While the rest of College Park is putting on the tanning lotion and soaking up the rays, Maryland football Coach Bobby Ross is dragging the Terrapins into that dreary routine called spring practice.

With a Sun Bowl trophy in the case and Penn State staring down from the wall, the temptation is to skip the drills and jump right into autumn. The lettering hangs there over the official Maryland football schedule like a flag. It says, "Penn St. in Byrd Stadium, September 7."

The Terrapins, who start spring practice today, are trying valiantly to ignore it, but what that phrase means is the start of their toughest schedule in three years. Ross would like to black it right out.

"I don't want us to get all uptight about the games yet," he said. "We can't be too concerned with playing people. There will be plenty of time to get ready for your Penn States, Clemsons, Miamis and Boston Colleges."

Before all that fun stuff, there'll be a four-day-a-week session of drudgery that will end April 27 with the annual Red-White Game. Only six starters are gone from last season's victorious Sun Bowl team, but they were important ones and Ross will take most of the spring to replace them. Nevertheless, Terrapins football fans are already talking up the Penn State game.

"If anything, Maryland people are making too much out of it," Ross said. "Penn State won't be the whole 1985 season. There isn't any better example of that than last season, when we lost our first two games. I don't mean to downplay the emotion. But there's a time and a place for it. Right now we have to get the hard work done."

Offensively, quarterback Frank Reich, center Kevin Glover and wide receiver Greg Hill are gone. Defensively, linebacker Eric Wilson and cornerback Bob Gunderman departed. So did placekicker Jess Atkinson.

The loss of six starters might not sound like much, but it could make a potentially huge difference. Wilson was the all-time leading tackler for Maryland, Hill led the all-time list in receptions, and Atkinson was the all-time leading kicker. Glover was a dependable three-year starter, and Reich, well, he was Reich, a late-bloomer who is expected to go high in the NFL draft.

"I think I try to be realistic," Ross said. "We didn't lose a lot of players, but what we lost was quality. It's hard to measure the loss. I'm looking at an intangible."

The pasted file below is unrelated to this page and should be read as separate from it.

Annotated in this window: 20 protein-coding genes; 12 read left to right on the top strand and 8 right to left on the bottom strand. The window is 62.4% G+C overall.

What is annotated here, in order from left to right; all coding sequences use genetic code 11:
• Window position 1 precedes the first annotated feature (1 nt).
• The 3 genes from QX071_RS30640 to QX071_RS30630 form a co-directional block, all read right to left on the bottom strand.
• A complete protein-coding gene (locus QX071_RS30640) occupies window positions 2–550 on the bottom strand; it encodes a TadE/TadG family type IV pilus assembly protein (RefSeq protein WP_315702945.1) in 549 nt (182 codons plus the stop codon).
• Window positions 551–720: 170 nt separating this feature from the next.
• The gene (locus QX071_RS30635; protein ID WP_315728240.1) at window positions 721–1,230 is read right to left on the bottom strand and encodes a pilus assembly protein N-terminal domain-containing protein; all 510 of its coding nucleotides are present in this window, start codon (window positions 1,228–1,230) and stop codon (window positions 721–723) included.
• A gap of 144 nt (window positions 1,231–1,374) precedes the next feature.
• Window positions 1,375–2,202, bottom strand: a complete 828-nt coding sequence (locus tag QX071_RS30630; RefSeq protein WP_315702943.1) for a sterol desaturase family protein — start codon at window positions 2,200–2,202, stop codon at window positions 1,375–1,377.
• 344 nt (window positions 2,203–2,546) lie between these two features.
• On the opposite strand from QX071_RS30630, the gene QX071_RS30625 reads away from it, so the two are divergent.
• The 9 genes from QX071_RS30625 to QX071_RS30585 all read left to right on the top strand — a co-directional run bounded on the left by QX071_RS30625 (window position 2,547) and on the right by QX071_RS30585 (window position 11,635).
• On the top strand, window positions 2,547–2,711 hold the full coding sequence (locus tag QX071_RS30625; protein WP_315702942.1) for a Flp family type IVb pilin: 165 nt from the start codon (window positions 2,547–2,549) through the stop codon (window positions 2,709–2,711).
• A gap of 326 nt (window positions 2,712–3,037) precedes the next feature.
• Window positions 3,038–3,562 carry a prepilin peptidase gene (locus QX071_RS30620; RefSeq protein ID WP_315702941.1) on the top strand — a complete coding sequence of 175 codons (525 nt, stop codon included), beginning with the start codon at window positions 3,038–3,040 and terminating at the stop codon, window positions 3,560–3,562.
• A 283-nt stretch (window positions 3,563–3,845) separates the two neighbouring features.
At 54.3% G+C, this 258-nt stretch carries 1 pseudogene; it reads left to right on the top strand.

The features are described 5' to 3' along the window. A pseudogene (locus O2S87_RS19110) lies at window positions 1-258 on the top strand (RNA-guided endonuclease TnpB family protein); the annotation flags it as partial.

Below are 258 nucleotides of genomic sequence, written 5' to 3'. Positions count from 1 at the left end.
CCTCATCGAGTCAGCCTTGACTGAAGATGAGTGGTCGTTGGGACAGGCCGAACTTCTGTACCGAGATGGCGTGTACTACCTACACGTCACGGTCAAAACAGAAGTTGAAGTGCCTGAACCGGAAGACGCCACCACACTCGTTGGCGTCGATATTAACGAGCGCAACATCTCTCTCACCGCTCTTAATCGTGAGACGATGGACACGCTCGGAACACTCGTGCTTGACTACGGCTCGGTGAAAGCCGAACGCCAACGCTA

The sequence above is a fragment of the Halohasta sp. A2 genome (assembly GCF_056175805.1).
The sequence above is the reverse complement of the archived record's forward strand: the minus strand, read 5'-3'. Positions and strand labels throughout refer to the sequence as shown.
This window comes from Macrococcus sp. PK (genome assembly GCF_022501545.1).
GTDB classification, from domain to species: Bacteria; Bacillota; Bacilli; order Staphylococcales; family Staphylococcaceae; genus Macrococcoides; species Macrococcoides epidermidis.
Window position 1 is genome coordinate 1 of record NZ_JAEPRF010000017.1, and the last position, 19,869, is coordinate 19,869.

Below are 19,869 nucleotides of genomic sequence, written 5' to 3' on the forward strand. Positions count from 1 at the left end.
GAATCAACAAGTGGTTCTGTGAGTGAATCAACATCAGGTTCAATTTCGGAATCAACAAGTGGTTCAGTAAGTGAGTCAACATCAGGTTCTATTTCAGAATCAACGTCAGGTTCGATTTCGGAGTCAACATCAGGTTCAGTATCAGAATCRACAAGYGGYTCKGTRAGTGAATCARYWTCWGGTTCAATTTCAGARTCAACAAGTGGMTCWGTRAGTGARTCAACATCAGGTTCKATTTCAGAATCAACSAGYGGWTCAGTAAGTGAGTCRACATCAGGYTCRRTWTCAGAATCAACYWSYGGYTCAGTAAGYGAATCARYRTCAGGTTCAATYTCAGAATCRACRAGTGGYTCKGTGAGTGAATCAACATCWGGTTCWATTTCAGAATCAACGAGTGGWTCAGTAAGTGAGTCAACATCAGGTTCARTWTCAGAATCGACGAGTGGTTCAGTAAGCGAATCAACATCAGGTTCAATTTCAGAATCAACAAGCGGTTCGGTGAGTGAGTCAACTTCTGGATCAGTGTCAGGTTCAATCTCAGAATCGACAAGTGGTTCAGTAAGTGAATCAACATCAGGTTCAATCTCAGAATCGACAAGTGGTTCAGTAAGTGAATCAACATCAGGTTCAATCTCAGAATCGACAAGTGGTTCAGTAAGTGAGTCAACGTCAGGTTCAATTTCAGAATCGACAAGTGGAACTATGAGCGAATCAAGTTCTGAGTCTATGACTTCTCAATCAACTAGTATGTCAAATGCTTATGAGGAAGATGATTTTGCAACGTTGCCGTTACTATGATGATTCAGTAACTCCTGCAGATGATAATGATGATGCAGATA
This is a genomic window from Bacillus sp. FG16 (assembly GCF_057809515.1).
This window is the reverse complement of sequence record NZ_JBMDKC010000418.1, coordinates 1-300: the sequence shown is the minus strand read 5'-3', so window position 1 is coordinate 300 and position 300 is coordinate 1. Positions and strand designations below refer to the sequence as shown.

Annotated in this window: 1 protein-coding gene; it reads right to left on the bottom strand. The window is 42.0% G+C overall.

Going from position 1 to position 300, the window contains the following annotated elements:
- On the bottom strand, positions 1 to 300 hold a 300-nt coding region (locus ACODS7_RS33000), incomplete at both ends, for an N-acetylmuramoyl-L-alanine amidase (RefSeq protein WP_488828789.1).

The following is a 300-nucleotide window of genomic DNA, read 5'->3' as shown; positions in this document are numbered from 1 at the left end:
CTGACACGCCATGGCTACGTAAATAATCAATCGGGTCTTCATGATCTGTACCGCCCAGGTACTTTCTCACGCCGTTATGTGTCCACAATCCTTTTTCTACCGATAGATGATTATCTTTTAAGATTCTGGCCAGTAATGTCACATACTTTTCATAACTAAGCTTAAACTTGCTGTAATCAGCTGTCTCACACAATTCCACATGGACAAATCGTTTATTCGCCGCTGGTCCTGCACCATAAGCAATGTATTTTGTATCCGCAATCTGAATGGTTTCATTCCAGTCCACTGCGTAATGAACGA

The heir apparent to Reich is Stan Gelbaugh, who threw for 1,123 yards and five touchdowns when Reich was lost to a shoulder separation last season. He made his first start against Penn State and passed for 308 yards in a 25-24 loss. "He deserves the right to be beaten out," Ross said.

But the Terrapins are also in search of a dependable backup. The candidates are Barry Waselski, Ken Vierra, Dan Henning (son of the Atlanta Falcons head coach of the same name) and redshirt freshman Drew Komlo, a 6-foot-5, 205-pound prospect from DeMatha High.

Most of the time will be spent at center replacing Glover, one of the most dependable linemen the Terrapins have ever had. Right now the position is the biggest question mark, but Ross moved defensive tackle Dave Amend, a 6-3, 250-pound redshirt sophomore, to the position because he tested so highly on lineman drills. "We'll give him a good long look," Ross said. "Right now the position is up for grabs."

The other prospects are 6-2, 259-pound John Perna and 6-3, 250-pound John Rugg, both sophomores.

At wide receiver, a fairly strong corps returns in Eric Holder, Azizuddin Abdur-Ra'oof, John Bonato and Sean Sullivan. But Bonato will miss all of spring practice with a broken arm suffered last season and Sullivan is coming off a torn tendon in his right ring finger.

Ramon Parades is expected to pick up where Atkinson left off. The Terrapins will spend more time than usual on the kicking game to get him ready. "He's got a good leg, but he hasn't been exposed to the game situation," Ross said.

At linebacker, Wilson and reserve Doug Cox are gone, but three experienced players return in Chuck Faucette, Bobby DePaul and Rich Petitbon, the son of Redskins defensive coordinator Richie Petitbon.

Spring practice is a time for tinkering, and Ross is planning to experiment with some position changes. Most of them involve the running backs corps, which two years ago was a problem area for the team. But now running back is the Terrapins' deepest position, with Rick Badanjek, Alvin Blount and Tommy Neal.

In the interest of defensive depth, Kevin Walker will be moved from running back to linebacker to help fill things out with the loss of Wilson; Leon Bray will move from the backfield to the defensive secondary, and Mike Shiner will be switched from the backfield to defensive end at his own request.

Ross is also planning something of a return to basics. The Terrapins threw the ball a little too much for his taste last year, and with a strong backfield the run will be reemphasized.

"It goes back to establishing ball control," he said. "I don't want us to become a finesse team, which we've started to do sometimes. When you throw the ball a lot, you have a tendency to want to finesse things. But in every game a point comes where you can't finesse it -- you've got to be able to establish the run."

Once all that is accomplished, the only thing left to deal with is the schedule. After Penn State, the Terrapins will wade in against Boston College on the road, West Virginia at Byrd Stadium, and Michigan in Ann Arbor. All three of those teams, it should be noted, went to bowl games last season.

"It all hinges on filling those voids," Ross said. "If things work out there, it could be our best team. But that doesn't necessarily mean we'll win more. Those first four games are murderous."